Democrats aren't facing the big question: What will they do if Trump won't leave office?

Many debates, many useless questions: But here's the big one the Democratic contenders can't or won't answer

By Chauncey DeVega

Senior Writer

Published February 26, 2020 7:00AM (EST)

Donald Trump, Bernie Sanders, Joe Biden, Elizabeth Warren, and Pete Buttigieg (AP Photo/Getty Images/Salon)
Donald Trump, Bernie Sanders, Joe Biden, Elizabeth Warren, and Pete Buttigieg (AP Photo/Getty Images/Salon)

The 10th Democratic Party presidential primary debate was held on Tuesday night in CharlestonSouth Carolina. Although the atmosphere was frenzied and almost chaotic at times, it was much like those that came before.

To this point, the candidates have been asked questions about such topics as the economy, global climate disaster, immigration, tax policy, foreign affairs, health care, sexism, racism and other forms of social inequality.

These "debates" — which are largely scripted interactions where soundbites are offered in response to predictable questions — have had their moments of excitement. Last week we saw Sen. Elizabeth Warren's pummeling of former New York mayor Michael Bloomberg as though she were world heavyweight boxing champion Tyson Fury and he were some hapless club fighter. The debate in Charleston saw Warren continue her dismantling of Bloomberg. As the frontrunner, Sen. Sanders was also a prime target where the other candidates attacked him en masse but none were able to truly defeat him. Former vice president Joe Biden struggled to remain relevant. 

These debates have also been tedious because there were (and are) too many candidates in the field — and most of them had no real chance of defeating Donald Trump on Election Day in November.

But in all these debates the Democratic Party's prospective presidential nominees have not been asked the most important question: What should happen if Donald Trump is defeated and then refuses to leave office?

In a moment when Trump is systematically undermining the rule of law, ignoring the Constitution, purging the government of anyone who places loyalty to democracy and the Constitution over personal subservience to him, and in total acting as though he were a king or dictator, the answer to that question is essential for the future of the country.

As of the first week of February, Donald Trump has "joked" at least 27 times that he plans to stay in office past the two terms allowed by the Constitution. Trump's propagandists have made similar statements, including outlandish claims that because Trump was impeached he is somehow now allotted extra time in office.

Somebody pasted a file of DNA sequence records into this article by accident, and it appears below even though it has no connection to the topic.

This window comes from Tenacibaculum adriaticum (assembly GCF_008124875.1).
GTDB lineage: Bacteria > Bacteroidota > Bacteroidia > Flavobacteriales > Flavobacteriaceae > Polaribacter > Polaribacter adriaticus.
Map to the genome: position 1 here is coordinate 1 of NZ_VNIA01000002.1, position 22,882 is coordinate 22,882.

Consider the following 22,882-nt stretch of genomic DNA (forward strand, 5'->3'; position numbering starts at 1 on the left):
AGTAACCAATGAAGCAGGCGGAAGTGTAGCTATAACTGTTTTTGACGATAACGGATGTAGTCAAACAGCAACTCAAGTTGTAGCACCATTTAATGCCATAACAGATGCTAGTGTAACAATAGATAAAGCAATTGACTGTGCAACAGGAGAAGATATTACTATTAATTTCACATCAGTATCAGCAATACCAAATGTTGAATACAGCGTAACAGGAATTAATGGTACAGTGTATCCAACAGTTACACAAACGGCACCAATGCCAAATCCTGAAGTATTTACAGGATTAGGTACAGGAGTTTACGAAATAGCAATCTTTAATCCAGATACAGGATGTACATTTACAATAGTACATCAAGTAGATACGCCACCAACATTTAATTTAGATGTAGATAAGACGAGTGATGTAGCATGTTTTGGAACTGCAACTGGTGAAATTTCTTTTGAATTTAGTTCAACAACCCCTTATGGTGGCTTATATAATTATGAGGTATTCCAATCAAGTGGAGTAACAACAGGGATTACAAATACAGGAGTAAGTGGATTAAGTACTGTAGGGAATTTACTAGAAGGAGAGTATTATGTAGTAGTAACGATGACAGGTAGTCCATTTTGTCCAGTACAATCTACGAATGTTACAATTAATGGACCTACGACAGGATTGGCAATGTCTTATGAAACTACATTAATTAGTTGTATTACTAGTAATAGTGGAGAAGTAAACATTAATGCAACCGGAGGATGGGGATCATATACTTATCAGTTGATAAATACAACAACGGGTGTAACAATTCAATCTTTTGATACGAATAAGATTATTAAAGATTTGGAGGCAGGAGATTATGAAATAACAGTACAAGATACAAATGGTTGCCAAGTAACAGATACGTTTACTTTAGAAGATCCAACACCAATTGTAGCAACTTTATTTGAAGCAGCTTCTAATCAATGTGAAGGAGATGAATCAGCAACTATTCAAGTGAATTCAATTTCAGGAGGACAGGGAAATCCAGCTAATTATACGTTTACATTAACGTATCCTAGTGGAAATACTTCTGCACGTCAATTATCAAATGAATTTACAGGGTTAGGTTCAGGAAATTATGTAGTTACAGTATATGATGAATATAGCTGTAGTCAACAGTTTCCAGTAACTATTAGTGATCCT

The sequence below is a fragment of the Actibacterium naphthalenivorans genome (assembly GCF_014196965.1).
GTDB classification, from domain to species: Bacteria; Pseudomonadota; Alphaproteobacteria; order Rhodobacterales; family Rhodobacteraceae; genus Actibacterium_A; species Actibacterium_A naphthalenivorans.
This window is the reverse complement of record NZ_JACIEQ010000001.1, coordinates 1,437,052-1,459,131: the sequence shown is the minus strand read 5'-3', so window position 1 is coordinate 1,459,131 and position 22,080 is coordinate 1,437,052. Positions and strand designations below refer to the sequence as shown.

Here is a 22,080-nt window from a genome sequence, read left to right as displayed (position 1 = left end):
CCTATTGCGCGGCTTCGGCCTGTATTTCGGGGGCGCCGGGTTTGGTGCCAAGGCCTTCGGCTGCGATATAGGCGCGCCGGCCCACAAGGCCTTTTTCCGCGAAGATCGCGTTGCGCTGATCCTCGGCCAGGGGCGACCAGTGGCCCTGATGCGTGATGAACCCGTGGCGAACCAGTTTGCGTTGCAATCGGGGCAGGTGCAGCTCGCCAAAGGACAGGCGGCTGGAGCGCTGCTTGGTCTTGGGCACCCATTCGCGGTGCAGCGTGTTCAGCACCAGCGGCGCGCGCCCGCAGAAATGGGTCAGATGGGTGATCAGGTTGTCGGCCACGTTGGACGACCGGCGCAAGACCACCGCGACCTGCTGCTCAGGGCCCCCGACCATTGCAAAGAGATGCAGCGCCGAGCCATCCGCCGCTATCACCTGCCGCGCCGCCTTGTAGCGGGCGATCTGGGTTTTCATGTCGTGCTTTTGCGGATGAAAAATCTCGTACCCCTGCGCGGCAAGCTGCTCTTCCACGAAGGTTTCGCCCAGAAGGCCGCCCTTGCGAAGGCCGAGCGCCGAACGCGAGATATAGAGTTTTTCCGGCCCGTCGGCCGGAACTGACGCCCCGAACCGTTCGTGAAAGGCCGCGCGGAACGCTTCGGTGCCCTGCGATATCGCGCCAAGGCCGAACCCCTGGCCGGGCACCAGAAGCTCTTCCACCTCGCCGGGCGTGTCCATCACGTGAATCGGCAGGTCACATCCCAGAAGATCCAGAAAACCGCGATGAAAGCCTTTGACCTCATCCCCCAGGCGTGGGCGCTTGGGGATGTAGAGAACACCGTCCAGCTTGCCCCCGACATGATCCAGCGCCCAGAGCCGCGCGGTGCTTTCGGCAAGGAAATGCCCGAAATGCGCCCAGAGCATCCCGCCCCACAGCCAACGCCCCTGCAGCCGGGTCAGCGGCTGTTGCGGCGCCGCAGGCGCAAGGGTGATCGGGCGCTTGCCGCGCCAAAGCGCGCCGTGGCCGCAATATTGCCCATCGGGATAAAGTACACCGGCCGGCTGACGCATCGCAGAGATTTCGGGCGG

Writing at the Atlantic, Sarada Peri summarizes the clear and present danger of a lawless president who rejects the people's legitimate collective will:

Should the lying and cheating fail — should the Democrat manage to win the 2020 election — Trump will have one more trick up his sleeve. Before the 2016 election, he suggested that he might not accept a defeat. So who's to say that he will accept one in 2020? You don't have to squint hard to see the clues: He retweeted Jerry Falwell Jr.'s suggestion that he ought to have two years added to his term and "joked" about staying in office longer than eight years. If he loses in November, the litigious showman might claim that the election was rigged against him and theatrically contest the results in court.

The cumulative effect of Trump's efforts, of all the stains on his shirt, is to disorient the media and the electorate. Democrats, meanwhile, are fighting about how aggressive to get on climate change or whether debt-free college should be means-tested — bless their hearts. These are worthy questions, but not the question of the moment: How should they fight against a president who has no moral or legal compass, and who will use the full might of the executive branch to win?  

Trump's refusal to respect democratic norms — and the law — is nothing new. As Peri notes, during the 2016 campaign Donald Trump repeatedly suggested that he might not respect the outcome of the election if he did not win

Although Pete Buttigieg may think otherwise, Trump's threats to remain in office indefinitely are not jokes. Like other autocrats and authoritarians, Trump is testing norms and boundaries as a way of expanding his assault on democracy and control over the country.

Trump was impeached for attempting to bribe and extort the government of Ukraine to interfere in the 2020 presidential election on his behalf. "Acquitted" by his Republican handmaidens in a rigged Senate trial, Trump is now flagrant in his public requests that other countries intervene in the upcoming presidential election to help him defeat the Democratic Party and contravene the will of the American people.

Last week, Donald Trump fired his acting director of national intelligence, Joseph Maguire. Why? Trump was enraged by intelligence reports that the Russian government is engaged — as it was four years ago — in a psychological operations campaign aimed at manipulating the American people into supporting his reelection.